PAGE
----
It would be an interesting exercise if the numbers-crunchers at HBO added up all the license fees that they've paid for Floyd Mayweather fights and Floyd Mayweather marketing over the years and factored in the good will lost in televising non-competitive bouts like Mayweather-Bruseles and Mayweather-Mitchell, and then asked themselves if it was worth it.

That question, in turn, leads to two more issues. Is HBO's "star" philosophy outdated? And if it's still viable, is it being properly implemented?

HBO wants stars. It focusses its efforts on building stars. It gives a handful of fighters exposure; gets them some wins; hopes they'll look good; and then puts them on pay-per-view. "Creating and nurturing stars," says Greenburg, "has been a key component of our philosophy for thirty years."

One can argue that building stars is what a promoter and manager (not a television network) are supposed to do. But beyond that, how many stars has HBO built in the past seven years? The truth is, apart from Oscar De La Hoya, there are no stars now in boxing. Manny Pacquiao is popular in the Philippines. Miguel Cotto has a loyal following in Puerto Rico. But most of the world (and many sports fans) have no idea who they are.

A look at HBO's 2006 schedule is instructive In evaluating the philosophy that drives the network's boxing program.

Bad pay-per-view match-ups shouldn't be a problem for fans. They simply don't have to buy them. But mediocre match-ups on HBO World Championship Boxing and Boxing After Dark are a different matter. HBO subscribers pay a monthly subscription fee and are entitled good value for their money.

The fights on HBO World Championship Boxing in 2006 were pretty good, although they could have been better (more on that later). Boxing After Dark is a different matter. The BAD fights were a disappointment.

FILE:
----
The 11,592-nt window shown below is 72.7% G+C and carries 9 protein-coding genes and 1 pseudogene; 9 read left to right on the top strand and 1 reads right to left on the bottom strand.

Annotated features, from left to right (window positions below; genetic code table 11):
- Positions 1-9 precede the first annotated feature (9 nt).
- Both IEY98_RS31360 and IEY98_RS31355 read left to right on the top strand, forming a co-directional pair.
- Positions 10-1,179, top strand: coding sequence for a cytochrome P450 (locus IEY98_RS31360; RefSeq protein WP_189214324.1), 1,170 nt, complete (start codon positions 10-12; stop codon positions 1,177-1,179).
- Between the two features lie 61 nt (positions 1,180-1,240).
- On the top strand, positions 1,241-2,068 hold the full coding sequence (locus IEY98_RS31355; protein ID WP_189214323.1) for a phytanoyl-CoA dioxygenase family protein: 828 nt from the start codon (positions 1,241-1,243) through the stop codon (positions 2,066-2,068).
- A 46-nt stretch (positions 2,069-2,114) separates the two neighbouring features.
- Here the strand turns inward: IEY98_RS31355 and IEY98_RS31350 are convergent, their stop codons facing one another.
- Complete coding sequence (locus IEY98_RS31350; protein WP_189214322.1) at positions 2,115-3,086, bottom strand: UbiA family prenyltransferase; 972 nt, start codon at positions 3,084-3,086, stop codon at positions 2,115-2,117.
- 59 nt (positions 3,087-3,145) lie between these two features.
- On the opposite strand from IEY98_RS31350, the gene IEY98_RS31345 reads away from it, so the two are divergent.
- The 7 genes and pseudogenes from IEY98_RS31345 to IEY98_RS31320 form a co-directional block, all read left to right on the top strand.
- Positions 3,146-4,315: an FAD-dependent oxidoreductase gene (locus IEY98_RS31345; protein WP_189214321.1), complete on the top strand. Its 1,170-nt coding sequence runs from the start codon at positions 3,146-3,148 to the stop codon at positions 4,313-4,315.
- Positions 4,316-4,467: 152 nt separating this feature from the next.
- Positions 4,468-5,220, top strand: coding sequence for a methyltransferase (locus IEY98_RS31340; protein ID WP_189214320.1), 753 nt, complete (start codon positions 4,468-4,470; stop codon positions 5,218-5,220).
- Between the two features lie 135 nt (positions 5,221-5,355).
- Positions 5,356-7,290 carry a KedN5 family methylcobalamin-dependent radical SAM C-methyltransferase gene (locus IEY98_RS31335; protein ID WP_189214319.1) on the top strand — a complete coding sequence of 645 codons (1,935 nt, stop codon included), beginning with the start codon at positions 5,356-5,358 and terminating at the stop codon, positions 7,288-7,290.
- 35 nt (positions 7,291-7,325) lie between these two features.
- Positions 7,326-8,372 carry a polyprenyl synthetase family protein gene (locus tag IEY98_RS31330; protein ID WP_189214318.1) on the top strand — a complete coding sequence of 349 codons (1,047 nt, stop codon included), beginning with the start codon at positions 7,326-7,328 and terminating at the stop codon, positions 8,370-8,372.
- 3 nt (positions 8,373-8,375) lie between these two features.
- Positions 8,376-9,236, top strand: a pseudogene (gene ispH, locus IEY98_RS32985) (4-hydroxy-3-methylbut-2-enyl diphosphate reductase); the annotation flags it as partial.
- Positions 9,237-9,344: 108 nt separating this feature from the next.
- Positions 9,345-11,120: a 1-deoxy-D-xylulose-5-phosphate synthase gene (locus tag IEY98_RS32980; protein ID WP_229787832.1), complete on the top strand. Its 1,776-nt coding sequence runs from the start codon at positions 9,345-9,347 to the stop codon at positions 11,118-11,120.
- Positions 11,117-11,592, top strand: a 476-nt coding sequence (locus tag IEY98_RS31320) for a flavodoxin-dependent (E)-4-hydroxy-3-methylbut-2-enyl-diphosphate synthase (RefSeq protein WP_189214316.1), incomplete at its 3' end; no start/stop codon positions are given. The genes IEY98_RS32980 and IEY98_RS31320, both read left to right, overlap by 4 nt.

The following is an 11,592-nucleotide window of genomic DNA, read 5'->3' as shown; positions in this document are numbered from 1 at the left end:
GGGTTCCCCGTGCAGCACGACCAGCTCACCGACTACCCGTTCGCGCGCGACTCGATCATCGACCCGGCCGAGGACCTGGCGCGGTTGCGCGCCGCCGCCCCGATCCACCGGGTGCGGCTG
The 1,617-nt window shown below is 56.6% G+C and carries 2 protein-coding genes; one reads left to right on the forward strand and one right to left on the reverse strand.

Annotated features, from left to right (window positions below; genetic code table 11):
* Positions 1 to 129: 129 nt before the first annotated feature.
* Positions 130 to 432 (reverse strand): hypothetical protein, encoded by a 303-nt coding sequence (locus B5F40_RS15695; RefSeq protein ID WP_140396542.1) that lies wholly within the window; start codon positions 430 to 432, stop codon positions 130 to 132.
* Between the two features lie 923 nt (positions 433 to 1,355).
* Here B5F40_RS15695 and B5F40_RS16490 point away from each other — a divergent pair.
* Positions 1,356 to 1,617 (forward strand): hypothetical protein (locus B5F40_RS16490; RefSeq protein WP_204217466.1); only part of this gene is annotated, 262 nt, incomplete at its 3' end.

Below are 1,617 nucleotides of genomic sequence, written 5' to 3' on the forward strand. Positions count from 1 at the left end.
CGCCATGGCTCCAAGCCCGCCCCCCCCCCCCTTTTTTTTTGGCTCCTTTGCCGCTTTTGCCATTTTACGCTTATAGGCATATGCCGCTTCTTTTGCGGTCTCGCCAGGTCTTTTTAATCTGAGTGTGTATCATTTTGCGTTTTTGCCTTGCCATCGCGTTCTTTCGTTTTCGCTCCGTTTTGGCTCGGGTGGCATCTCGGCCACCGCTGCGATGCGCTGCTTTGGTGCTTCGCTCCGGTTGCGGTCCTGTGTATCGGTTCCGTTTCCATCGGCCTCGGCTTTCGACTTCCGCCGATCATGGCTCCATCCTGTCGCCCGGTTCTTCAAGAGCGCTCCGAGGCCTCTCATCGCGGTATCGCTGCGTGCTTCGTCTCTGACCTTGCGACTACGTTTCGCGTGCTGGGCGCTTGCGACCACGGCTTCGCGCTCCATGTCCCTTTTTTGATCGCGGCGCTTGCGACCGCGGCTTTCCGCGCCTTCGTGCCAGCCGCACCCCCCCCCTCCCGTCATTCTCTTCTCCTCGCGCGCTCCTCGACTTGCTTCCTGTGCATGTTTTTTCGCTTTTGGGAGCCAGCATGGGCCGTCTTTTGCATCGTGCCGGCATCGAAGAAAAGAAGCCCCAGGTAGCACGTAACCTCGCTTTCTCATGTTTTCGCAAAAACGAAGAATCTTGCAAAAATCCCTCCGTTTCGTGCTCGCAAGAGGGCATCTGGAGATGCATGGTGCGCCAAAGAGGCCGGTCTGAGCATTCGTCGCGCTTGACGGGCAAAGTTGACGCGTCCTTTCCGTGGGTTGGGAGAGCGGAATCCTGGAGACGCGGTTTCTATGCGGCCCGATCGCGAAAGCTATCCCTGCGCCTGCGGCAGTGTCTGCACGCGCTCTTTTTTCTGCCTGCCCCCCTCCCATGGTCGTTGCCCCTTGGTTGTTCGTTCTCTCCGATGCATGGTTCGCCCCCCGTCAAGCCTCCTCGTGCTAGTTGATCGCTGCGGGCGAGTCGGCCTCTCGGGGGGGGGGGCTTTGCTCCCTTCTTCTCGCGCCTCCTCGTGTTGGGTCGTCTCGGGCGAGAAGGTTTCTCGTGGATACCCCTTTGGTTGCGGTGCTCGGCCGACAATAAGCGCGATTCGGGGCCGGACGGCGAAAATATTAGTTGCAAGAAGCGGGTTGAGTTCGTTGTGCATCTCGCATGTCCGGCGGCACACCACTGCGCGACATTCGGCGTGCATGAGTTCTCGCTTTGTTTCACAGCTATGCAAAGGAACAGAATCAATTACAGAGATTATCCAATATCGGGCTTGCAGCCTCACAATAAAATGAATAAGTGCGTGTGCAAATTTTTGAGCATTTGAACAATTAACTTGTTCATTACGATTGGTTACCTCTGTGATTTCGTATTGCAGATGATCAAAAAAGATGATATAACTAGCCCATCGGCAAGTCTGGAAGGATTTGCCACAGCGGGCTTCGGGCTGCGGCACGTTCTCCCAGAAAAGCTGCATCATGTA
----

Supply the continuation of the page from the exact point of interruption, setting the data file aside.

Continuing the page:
HBO usually pays a $300,000 license fee for Boxing After Dark shows ($225,000 if the promoter keeps foreign rights). Pursuant to a special contractual arrangement, Golden Boy sometimes gets $600,000. Properly spent, that money could buy wonderful fights. But HBO has consistently made the mistake of giving dates to promoters without specific fights attached.

Golden Boy got dates because HBO killed Boxeo De Oro (its Spanish-language fight telecasts). Bob Arum got dates because HBO used fight footage that belonged to him in a documentary series without a proper license. Lou DiBella got dates because he took a financial hit to make Taylor-Wright. The list goes on and on, And it's coupled with the fact that, philosophically, HBO would rather pit a "star" against a "C-list" opponent than two "B-list" fighters against one another.

HBO televised 42 fights in 2006. That includes 18 fights on HBO World Championship Boxing, 14 on Boxing After Dark, and the featured bout on ten HBO Pay-Per-View shows. The underdog won only five of them. That doesn't say much for the competitive level of HBO's fights.

By contrast, Showtime Championship Boxing televised 20 fights last year and the underdog won eight.

In sum, HBO might have televised better fighters, but Showtime televised better fights (and for a fraction of HBO's budget). The issue crystalized on December 2nd, when Miguel Cotto and Antonio Margarito fought on Showtime in separate bouts that will go a long way toward defining the welterweight division in 2007. That same night, on HBO, Jeff Lacy looked mediocre in squeaking by Vitali Tsypko and Winky Wright beat up on the considerably-smaller Ike Quartey.

Insiders say that HBO paid a $4,000,000 license fee for its December 2nd telecast. Add in $500,000 for marketing and production costs and the total comes to roughly $4,500,000 (more than $1,000,000 per ratings point) for HBO World Championship Boxing's lowest-rated fight of the year. HBO could have doubled the license fees it pays for Boxing After Dark for almost an entire year for what it spent on its December 2nd show. And Jermain Taylor versus Kassim Ouma (on HBO one week later), cost almost as much and didn't do much better in the ratings.

Also, keep in mind that Taylor versus Wright on June 17th was HBO's highest-rated fight of the year. The lesson is simple. Boxing fans might want to see "stars" but they want to see them in competitive fights. Was Taylor-Wright expensive in terms of license fees? Sure. But a rematch wouldn't have cost much more than the license fees for the December 2nd and December 9th telecasts combined (assuming that Winky didn't price himself out of the market to avoid the fight).